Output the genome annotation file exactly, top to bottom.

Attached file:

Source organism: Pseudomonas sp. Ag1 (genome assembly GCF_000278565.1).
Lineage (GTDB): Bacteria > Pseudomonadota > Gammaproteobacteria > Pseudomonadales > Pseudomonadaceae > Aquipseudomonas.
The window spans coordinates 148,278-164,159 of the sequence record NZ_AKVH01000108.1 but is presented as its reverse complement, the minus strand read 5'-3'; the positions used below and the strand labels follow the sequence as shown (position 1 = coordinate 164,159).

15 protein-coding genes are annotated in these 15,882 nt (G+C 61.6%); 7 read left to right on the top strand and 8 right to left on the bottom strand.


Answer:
Source organism: Pseudomonas sp. Ag1 (genome assembly GCF_000278565.1).
Lineage (GTDB): Bacteria > Pseudomonadota > Gammaproteobacteria > Pseudomonadales > Pseudomonadaceae > Aquipseudomonas.
The window spans coordinates 148,278-164,159 of the sequence record NZ_AKVH01000108.1 but is presented as its reverse complement, the minus strand read 5'-3'; the positions used below and the strand labels follow the sequence as shown (position 1 = coordinate 164,159).

15 protein-coding genes are annotated in these 15,882 nt (G+C 61.6%); 7 read left to right on the top strand and 8 right to left on the bottom strand.